Still Waiting for An American Revolution
According to a widely held belief that is cherished by most Americans, their country was born in a revolution. For all the popular appeal of that founding myth, the world is still waiting for an American revolution.
This is not to belittle the achievement of the country’s Founding Fathers. Their collective action certainly shook off the yokes of a foreign king — King George III of Great Britain — and put Americans in charge of their own destiny.
But getting rid of a foreign ruler, whether one that is truly oppressive or more of an irritant, does not a revolution make. It merely constitutes an act of national liberation. In that regard, the United States of America was the early bird. Other victims of foreign colonization — in particular, dozens of countries in Africa, Asia and Latin America — only accomplished that act roughly two centuries later.
In sharp contrast, revolutions are always social in nature. The essential measure of a true revolution is whether or not the cardinal moment — call it "your throat or my share," often spoken at knife point — ever occurred.
Now, it is true, there was a Boston Tea Party in 1773. That event reflected true concerns about what early Americans considered inappropriate, or even expropriatory, revenue-sharing by the British crown. However, that action was directed at a foreign king, not America's own socio-economic power structure.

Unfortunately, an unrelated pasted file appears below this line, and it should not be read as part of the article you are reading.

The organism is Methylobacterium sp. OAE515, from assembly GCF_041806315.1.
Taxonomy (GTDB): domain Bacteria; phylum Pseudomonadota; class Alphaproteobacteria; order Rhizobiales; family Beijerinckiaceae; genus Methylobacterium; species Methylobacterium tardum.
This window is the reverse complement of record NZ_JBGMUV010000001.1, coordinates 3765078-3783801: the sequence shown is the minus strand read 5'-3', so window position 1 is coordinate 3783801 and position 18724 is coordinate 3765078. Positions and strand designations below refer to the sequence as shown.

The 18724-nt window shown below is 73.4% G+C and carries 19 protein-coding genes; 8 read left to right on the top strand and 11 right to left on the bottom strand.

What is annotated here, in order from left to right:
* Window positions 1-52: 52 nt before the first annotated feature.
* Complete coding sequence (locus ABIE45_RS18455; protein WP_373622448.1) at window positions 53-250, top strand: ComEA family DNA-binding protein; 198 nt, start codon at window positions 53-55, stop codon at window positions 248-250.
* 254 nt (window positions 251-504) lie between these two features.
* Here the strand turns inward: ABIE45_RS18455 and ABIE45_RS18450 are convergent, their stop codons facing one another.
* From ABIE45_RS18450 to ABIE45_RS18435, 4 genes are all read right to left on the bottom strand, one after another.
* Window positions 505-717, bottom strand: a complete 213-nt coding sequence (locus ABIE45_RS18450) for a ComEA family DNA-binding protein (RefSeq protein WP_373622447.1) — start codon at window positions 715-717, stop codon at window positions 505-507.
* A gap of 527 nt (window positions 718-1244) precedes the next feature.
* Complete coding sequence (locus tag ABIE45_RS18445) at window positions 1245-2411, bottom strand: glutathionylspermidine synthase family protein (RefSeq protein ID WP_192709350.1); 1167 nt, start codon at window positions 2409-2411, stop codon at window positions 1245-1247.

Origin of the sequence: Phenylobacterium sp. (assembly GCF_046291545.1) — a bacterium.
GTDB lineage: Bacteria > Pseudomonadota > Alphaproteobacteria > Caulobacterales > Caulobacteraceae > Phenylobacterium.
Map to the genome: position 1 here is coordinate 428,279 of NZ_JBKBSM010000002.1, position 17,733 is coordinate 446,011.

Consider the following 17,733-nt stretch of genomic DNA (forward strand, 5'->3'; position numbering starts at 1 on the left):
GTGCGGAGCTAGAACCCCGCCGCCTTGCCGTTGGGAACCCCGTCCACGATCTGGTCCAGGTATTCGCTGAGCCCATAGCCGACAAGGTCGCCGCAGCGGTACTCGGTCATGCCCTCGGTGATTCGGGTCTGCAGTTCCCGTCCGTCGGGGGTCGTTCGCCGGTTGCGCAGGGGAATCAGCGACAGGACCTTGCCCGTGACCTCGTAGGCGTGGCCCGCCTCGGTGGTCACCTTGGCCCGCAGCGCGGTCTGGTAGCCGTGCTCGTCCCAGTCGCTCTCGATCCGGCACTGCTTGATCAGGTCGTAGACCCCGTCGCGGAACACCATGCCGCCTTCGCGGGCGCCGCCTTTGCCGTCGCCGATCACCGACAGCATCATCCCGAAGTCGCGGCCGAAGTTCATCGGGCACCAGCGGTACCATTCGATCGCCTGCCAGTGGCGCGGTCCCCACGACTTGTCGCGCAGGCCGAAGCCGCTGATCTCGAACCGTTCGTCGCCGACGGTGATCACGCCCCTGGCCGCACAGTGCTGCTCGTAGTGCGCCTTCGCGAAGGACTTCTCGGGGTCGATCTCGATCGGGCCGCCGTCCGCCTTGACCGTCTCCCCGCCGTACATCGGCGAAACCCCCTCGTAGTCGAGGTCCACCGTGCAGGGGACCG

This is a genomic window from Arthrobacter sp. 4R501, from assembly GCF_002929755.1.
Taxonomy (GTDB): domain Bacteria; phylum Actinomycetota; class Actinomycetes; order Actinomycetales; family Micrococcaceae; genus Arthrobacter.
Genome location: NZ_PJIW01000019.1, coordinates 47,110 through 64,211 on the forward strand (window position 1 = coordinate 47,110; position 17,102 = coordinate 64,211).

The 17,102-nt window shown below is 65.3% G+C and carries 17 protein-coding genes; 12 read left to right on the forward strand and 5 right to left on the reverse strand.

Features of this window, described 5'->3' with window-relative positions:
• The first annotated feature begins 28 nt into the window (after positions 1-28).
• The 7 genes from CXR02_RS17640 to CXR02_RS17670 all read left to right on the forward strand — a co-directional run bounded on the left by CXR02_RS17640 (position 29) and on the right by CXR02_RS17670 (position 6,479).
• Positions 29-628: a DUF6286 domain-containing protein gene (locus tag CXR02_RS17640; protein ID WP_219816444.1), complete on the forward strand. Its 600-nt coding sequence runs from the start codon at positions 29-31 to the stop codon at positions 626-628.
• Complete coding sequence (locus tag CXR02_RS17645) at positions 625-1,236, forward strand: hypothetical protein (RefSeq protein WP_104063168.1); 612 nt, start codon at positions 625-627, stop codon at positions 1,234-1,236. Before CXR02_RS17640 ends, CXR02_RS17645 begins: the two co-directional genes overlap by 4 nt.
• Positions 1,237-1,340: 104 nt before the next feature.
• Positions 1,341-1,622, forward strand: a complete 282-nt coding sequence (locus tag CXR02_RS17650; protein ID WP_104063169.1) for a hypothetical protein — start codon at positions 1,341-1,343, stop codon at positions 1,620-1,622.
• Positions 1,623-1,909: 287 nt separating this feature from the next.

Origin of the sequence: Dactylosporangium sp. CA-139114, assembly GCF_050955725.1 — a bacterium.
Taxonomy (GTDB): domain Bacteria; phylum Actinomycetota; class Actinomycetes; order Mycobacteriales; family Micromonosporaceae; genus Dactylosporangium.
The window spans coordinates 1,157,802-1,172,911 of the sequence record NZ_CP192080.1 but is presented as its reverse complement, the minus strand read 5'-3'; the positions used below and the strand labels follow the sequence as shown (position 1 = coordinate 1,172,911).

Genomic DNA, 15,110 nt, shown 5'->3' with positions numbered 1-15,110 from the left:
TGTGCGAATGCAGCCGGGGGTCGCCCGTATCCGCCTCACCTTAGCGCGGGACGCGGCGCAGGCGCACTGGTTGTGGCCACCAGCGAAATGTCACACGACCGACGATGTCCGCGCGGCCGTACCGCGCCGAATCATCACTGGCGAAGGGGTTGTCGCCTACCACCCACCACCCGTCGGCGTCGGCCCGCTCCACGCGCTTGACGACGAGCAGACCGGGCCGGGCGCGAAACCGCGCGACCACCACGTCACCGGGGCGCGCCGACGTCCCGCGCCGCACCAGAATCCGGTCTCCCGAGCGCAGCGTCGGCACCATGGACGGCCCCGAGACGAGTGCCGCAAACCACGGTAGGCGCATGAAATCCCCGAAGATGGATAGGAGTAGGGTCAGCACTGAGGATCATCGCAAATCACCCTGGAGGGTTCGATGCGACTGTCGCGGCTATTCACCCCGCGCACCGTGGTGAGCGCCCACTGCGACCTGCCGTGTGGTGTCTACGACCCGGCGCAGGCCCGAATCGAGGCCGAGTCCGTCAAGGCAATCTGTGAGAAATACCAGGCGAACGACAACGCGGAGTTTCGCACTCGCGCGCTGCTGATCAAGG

There are those who argue that the revolution occurred when "all the king's men," departed. This term refers to the colonial loyalists to the British crown who either returned to England or moved north, to Canada (whose founding motif was that of a royalist holdout). These loyalists had generally been the ones to hold the economic power in the new colonies.
That was a significant event, but no revolution. All that essentially occurred was the replacement of one set of economic elites — call them the British loyalists — with another, the American Patriots. The victors did profess loyalty to the American venture and an abandonment of British causes.
Their change of heart came about not so much because of any rejection of British cultural habits or social beliefs. Rather, it was the requirement — and benefit — of their stepping into the powerful economic role of the departing pro-British loyalists.